350: 2021’s Most Hearted

It’s back! We counted up all the hearts given to every Pen created in 2021 and created a list of the top 100. Marie and Chris chat about this year’s list. Who’s on it, what’s on it, and digging into the numbers where we can.

Remember that people can heart pens up to 3 times each, so if it looks like a Pen lower down the list has more hearts than one higher up the list, it’s because of the density of hearts. The number you see on the card only reflects the number of people that have hearted not the true number of hearts.

Lots of folks hitting multiple times. George Francis hit 6(!) times (7, 28, 59, 75, 80, 82), an impressive feat for a member who only joined in late 2020. Four people with four placements: Aysenur Turk (3, 11, 14… and 1), Yoav Kadosh (17, 33, 72, 95), Dilum Sanjaya (22, 24, 64, 65), and Aybüke Ceylan (38, 46, 63, 91), and a couple of 2-position people. Woot!

“Full page” layouts were quite a trend on the Top 100 this year. That is, Pens that look like complete websites with widgets and cards and navigation and sidebars and the whole nine yards. That’s opposed to some past years where more minimal small-yet-surprising Pens were more dominant in the Top 100.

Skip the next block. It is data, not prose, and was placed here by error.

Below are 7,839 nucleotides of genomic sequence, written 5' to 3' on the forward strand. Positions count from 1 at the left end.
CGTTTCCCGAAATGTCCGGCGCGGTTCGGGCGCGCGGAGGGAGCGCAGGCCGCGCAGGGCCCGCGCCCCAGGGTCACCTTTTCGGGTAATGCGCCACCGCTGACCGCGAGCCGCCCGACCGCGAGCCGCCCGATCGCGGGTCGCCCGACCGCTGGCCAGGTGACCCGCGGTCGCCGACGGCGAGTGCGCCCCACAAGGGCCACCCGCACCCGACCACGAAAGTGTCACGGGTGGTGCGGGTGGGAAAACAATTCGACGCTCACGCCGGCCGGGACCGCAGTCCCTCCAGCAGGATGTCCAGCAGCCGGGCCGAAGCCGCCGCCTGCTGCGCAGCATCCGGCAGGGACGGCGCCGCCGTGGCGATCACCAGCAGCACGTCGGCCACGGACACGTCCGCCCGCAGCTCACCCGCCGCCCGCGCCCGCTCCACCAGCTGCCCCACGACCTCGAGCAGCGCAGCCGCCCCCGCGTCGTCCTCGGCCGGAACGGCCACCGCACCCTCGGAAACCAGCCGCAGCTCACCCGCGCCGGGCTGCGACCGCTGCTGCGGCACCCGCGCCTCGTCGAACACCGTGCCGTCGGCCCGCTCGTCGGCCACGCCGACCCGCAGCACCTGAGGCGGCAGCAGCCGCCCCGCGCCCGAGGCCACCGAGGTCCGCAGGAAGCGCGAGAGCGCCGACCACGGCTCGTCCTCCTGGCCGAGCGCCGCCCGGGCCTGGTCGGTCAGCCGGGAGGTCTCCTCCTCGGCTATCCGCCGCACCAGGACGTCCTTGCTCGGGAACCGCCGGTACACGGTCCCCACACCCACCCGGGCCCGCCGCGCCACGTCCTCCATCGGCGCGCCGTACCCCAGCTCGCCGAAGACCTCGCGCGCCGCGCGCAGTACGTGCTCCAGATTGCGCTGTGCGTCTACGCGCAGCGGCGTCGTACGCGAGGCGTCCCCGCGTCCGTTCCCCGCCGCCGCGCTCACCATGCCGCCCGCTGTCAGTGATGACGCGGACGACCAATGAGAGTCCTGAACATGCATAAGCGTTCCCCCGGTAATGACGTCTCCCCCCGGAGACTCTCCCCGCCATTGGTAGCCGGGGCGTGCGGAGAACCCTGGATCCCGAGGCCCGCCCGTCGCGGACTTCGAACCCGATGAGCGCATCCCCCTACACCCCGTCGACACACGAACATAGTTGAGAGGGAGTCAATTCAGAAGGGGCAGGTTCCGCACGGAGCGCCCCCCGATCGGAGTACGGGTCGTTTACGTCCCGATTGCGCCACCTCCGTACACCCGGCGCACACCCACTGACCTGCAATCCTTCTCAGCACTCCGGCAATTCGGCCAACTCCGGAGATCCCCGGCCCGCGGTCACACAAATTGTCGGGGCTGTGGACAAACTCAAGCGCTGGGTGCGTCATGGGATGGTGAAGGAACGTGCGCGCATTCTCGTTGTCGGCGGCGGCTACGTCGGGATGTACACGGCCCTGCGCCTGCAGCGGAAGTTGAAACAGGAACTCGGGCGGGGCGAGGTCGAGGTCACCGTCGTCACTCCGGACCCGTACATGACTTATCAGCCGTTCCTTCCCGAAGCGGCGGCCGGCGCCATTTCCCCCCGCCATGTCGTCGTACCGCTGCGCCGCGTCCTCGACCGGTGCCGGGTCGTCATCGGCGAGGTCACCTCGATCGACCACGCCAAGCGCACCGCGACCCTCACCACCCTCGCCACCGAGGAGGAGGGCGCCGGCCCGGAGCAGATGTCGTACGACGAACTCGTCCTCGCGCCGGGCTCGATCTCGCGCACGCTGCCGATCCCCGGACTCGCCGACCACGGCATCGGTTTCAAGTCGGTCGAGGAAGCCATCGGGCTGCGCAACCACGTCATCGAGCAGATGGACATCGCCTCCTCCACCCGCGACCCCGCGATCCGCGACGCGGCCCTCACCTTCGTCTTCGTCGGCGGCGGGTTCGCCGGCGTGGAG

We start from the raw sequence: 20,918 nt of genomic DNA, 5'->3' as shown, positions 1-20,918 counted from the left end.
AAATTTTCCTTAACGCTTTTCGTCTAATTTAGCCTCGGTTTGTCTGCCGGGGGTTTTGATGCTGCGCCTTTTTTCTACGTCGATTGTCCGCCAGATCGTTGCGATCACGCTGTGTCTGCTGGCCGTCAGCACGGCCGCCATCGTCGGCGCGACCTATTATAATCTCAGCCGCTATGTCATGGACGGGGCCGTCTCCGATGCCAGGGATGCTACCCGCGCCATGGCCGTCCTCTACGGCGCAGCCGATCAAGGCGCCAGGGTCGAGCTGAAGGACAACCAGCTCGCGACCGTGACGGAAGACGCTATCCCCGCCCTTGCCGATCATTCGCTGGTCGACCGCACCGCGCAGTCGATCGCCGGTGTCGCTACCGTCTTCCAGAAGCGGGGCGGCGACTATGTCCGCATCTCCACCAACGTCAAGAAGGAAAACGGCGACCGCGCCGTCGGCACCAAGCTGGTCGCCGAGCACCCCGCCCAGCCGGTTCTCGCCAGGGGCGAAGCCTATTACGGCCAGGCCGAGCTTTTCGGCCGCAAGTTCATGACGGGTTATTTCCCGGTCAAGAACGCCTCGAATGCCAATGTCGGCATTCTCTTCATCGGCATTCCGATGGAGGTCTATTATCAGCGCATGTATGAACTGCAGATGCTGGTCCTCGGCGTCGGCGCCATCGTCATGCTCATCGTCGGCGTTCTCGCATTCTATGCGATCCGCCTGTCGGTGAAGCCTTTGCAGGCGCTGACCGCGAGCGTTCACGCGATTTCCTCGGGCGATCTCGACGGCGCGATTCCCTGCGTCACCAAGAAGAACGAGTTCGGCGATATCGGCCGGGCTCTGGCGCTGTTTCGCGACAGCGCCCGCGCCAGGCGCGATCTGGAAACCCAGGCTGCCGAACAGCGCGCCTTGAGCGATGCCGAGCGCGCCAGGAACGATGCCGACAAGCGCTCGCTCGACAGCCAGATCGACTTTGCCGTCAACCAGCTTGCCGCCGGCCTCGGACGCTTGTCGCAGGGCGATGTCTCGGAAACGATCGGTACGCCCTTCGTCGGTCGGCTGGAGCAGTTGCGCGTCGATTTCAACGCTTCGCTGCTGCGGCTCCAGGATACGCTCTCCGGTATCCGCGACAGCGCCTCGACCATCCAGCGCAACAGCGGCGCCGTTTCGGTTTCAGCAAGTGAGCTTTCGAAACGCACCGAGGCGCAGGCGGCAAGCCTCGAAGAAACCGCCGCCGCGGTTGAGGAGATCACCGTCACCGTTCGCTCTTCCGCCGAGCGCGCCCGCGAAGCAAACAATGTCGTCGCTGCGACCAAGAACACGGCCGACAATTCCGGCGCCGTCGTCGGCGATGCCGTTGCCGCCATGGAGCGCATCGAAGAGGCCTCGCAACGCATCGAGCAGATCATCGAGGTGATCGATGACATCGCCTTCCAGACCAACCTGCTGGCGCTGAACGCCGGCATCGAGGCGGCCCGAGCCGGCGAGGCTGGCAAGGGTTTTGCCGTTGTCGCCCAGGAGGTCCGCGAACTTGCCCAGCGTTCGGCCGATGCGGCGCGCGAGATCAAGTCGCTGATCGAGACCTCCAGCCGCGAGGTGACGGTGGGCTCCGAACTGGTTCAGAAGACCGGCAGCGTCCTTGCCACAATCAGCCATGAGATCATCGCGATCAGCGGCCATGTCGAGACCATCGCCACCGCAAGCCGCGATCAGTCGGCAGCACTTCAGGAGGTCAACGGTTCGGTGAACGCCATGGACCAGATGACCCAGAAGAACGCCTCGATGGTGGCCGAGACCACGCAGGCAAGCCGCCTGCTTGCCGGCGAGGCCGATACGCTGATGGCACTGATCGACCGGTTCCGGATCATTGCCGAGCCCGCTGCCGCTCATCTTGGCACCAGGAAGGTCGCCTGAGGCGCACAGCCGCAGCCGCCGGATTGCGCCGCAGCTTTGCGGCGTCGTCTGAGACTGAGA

Advice for those shooting for the top? Talk about your work. Almost nobody on the list creates work and then never shares it. Share it on social media, blog about it, make a video, re-promote it multiple times. Be part of the community by liking other people’s work. Remember, your hearts come from other CodePen members. Also, feel free to update and revise your Pens. Many of the Top 100 are updated and improved even after their initial wave of popularity.

Time Jumps

01:43 Multiple hearting a Pen

03:26 Where to find the list for 2021

04:11 #1 on the list

07:31 George Francis on the list 6 times

10:13 Sponsor: Netlify

11:55 Getting pens in front of the community

14:52 It’s just gotta have something special

15:15 Doing the CodePen Challenges

15:32 Posting in January vs December

17:56 High fives to Yoav Kadosh

18:34 Carousel carousels

20:18 New faces and old faces on the list

21:47 Personal favorite pens

26:33 Full page UI

28:29 Bigger than smaller for 2021

31:05 If you’re new to CodePen…

Sponsor: Netlify

Did you Netlify offers auth? They call it Netlify Identity. Why would you need auth on a static site? Well, a static site can also by quite dynamic, that’s the nature of Jamstack. Say you’re building a TODO app. No problem! You can have users sign up and log in. You can store their data in a cloud database. You can pull the data for that user from the database based on information about the logged-in user because of Netlify Identity.

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